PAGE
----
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Why preserve the Peace Corps?

A good friend recently asked me: “Why preserve the Peace Corps when no one cares or has even heard about it?” In this new administration where there is talk of cutting government departments and programs, many RPCVs are concerned about what will happen to the agency. Once before, under the Nixon Administration, the agency was cut and smothered into ACTION before being rescued by President Carter and returned to its lawful place as a separate agency. I want to write an article about why the Peace Corps is valuable to Americans and the world. I was hoping you might have specific examples to send me and give me permission to quote your name and years and country of service. Send your reply to: jcoyneone@gmail.com Here are some topics I’ve thought about, and you may have other issues and ideas to contribute. Thank you for your help.  Tell me your story. Most . . .

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Remember this Peace Corps poster?

Do you remember this painting by Peter Max Peter Max drew this Peace Corps poster, to the best of my memory, in the late ‘60s and it was using in Peace Corps recruiting on college campuses. For those new to the Peace Corps (or the world of art) Max was a master of Pop Art and the culture of the ‘60s. His work was first associated with the counter culture, neo-expressionism, and psychedelic movements in graphic design during the late 1960s and early 1970s. Max is famous for using American icons and symbols in his artwork. He has created paintings of several presidents, i.e. Ford, Carter, Reagan, Bush and the Clintons. He often features images of celebrities, politicians, athletes and sporting events and other pop culture subjects in his artwork, and, of course, the Peace Corps!  

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Peace Corps staging in Philly

  This is a short essay that appeared on LinkedIn from a woman who calls herself Kewatki2. She says she is a ‘student and childcare’ person from Salisbury, NC and she wrote this on February 3, 2017 as she prepared to leave ‘staging’ and head overseas for Africa and her Peace Corps assignment. I thought you might enjoy reading it and it will also bring back your memories of your time at Staging. JC note. • STAGE ME Friday, February 3, 2017 Whoa. This past year has been long. Each year that goes by makes me less familiar with the Me I was the year before. In March of 2016 I started the journey through my application to serve in the US Peace Corps. Honestly, I didn’t think I would make the cut. I had been filling my mind with reasons why I should wait “a little bit longer” so . . .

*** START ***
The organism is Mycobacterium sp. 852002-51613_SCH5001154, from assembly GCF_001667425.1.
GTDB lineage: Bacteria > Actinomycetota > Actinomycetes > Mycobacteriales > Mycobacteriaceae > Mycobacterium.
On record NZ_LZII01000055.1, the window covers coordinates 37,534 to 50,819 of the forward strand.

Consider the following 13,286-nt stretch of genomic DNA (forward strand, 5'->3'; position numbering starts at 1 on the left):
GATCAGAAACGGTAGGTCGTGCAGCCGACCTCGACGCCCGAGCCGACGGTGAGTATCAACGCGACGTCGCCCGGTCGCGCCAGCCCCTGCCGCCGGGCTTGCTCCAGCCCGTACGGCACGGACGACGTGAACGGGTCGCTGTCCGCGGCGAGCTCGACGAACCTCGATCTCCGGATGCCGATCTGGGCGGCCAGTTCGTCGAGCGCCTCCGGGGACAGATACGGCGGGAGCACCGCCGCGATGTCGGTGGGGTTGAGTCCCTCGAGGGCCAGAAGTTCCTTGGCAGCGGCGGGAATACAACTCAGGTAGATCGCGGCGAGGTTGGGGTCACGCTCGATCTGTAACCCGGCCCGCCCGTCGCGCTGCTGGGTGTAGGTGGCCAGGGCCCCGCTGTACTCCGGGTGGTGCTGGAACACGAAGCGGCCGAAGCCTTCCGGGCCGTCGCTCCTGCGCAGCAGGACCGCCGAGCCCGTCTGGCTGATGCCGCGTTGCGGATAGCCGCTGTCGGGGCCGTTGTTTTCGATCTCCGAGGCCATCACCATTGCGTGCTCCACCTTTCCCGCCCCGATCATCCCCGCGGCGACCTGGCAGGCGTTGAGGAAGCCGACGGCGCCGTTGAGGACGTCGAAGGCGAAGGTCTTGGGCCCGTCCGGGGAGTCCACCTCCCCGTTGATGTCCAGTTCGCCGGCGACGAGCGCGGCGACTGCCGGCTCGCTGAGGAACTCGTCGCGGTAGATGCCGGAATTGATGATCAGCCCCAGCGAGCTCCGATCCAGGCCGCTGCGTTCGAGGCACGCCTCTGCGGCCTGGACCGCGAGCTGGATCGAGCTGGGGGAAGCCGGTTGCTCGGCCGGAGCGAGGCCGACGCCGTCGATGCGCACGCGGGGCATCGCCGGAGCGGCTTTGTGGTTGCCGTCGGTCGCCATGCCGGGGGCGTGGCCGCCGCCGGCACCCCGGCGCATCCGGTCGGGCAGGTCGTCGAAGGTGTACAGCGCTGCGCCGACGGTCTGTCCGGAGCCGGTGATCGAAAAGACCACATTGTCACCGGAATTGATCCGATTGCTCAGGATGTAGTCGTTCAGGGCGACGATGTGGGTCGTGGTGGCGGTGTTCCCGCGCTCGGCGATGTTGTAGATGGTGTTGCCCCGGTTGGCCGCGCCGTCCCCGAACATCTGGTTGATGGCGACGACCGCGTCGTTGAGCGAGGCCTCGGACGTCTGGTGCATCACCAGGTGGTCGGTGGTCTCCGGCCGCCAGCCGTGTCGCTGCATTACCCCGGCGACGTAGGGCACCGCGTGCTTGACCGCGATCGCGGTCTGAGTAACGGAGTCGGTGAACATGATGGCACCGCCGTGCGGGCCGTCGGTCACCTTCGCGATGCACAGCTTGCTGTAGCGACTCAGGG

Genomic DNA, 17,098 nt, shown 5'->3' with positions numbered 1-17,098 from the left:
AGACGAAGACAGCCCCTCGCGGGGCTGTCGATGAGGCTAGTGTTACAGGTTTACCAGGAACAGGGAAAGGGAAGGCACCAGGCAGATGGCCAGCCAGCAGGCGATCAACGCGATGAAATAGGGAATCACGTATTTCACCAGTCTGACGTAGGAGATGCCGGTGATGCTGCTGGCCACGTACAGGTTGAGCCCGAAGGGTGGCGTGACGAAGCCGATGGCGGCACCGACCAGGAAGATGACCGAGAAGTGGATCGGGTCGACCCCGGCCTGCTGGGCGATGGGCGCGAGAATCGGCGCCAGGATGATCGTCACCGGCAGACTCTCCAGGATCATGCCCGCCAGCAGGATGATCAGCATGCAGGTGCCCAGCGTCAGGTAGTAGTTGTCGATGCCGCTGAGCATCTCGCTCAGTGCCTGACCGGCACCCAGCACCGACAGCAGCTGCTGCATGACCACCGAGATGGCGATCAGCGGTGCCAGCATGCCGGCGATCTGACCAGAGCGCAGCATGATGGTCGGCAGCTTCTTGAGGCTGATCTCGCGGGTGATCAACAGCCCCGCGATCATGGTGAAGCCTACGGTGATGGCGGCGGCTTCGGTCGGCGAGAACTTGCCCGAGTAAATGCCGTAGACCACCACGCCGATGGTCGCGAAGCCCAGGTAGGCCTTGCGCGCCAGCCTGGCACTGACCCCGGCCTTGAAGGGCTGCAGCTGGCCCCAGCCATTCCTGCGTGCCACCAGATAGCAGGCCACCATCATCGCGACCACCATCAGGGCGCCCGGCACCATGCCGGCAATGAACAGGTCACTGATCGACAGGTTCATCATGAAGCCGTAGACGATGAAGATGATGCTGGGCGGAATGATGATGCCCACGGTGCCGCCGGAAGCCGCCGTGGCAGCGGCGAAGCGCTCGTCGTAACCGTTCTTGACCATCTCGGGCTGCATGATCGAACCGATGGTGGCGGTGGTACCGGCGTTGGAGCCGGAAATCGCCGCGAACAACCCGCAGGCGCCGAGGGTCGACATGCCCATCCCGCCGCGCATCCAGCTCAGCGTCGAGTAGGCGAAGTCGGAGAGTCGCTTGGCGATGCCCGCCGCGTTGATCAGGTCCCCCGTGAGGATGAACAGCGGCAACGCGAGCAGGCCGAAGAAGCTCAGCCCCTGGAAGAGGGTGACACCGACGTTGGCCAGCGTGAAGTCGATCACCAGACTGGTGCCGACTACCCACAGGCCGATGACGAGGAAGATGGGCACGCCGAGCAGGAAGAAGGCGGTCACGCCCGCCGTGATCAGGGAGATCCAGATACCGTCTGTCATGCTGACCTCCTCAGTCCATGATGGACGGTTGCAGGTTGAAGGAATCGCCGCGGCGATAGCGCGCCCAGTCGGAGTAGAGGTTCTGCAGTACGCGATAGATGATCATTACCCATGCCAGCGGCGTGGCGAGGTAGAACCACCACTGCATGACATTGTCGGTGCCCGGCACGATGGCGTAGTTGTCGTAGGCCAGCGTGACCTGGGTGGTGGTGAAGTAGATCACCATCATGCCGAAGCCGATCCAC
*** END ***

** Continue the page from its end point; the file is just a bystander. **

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Carrie Hessler-Radelet named President & CEO of Project Concern International

  Former Peace Corps Director takes helm of International Development Organization   SAN DIEGO, CA–(Marketwired – February 07, 2017) – Carrie Hessler-Radelet was selected as the new President & CEO of Project Concern International (PCI) by its Board of Directors on February 3. Hessler-Radelet will lead PCI’s efforts working with families and communities in 16 countries to enhance health, end hunger, and overcome hardship. “Carrie is a recognized leader with decades of experience in global humanitarian affairs, and we are thrilled to have her expertise as PCI seeks to impact the lives of 20 million people annually by 2020,” said PCI Chair Dr. Robert S. Sullivan. “From leading the Peace Corps, to implementing maternal and child health programs in Asia with John Snow, Inc., to establishing Special Olympics programs in Africa, Carrie knows first-hand the difference that can be made when we partner with people and communities on the ground . . .